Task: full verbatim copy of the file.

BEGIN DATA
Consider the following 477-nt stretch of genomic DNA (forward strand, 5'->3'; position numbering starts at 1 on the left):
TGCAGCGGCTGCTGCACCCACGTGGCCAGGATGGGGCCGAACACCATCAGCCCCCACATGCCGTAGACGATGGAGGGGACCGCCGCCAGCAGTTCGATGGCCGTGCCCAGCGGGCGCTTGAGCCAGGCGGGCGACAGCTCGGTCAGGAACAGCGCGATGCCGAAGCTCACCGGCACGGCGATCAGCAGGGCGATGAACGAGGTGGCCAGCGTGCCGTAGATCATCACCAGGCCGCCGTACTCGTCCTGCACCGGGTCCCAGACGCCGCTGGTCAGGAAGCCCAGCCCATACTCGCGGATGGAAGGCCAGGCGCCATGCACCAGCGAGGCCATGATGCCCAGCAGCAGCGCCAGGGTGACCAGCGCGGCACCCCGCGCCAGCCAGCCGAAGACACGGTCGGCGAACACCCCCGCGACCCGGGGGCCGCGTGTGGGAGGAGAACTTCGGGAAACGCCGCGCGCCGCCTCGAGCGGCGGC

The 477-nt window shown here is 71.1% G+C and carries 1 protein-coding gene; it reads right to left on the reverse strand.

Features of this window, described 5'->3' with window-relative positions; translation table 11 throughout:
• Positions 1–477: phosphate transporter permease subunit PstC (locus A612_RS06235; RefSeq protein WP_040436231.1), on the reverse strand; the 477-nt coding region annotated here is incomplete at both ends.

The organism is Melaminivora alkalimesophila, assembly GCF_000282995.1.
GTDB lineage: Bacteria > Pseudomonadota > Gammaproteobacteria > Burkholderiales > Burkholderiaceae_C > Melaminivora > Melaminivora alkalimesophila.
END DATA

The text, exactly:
Consider the following 477-nt stretch of genomic DNA (forward strand, 5'->3'; position numbering starts at 1 on the left):
TGCAGCGGCTGCTGCACCCACGTGGCCAGGATGGGGCCGAACACCATCAGCCCCCACATGCCGTAGACGATGGAGGGGACCGCCGCCAGCAGTTCGATGGCCGTGCCCAGCGGGCGCTTGAGCCAGGCGGGCGACAGCTCGGTCAGGAACAGCGCGATGCCGAAGCTCACCGGCACGGCGATCAGCAGGGCGATGAACGAGGTGGCCAGCGTGCCGTAGATCATCACCAGGCCGCCGTACTCGTCCTGCACCGGGTCCCAGACGCCGCTGGTCAGGAAGCCCAGCCCATACTCGCGGATGGAAGGCCAGGCGCCATGCACCAGCGAGGCCATGATGCCCAGCAGCAGCGCCAGGGTGACCAGCGCGGCACCCCGCGCCAGCCAGCCGAAGACACGGTCGGCGAACACCCCCGCGACCCGGGGGCCGCGTGTGGGAGGAGAACTTCGGGAAACGCCGCGCGCCGCCTCGAGCGGCGGC

The 477-nt window shown here is 71.1% G+C and carries 1 protein-coding gene; it reads right to left on the reverse strand.

Features of this window, described 5'->3' with window-relative positions; translation table 11 throughout:
• Positions 1–477: phosphate transporter permease subunit PstC (locus A612_RS06235; RefSeq protein WP_040436231.1), on the reverse strand; the 477-nt coding region annotated here is incomplete at both ends.

The organism is Melaminivora alkalimesophila, assembly GCF_000282995.1.
GTDB lineage: Bacteria > Pseudomonadota > Gammaproteobacteria > Burkholderiales > Burkholderiaceae_C > Melaminivora > Melaminivora alkalimesophila.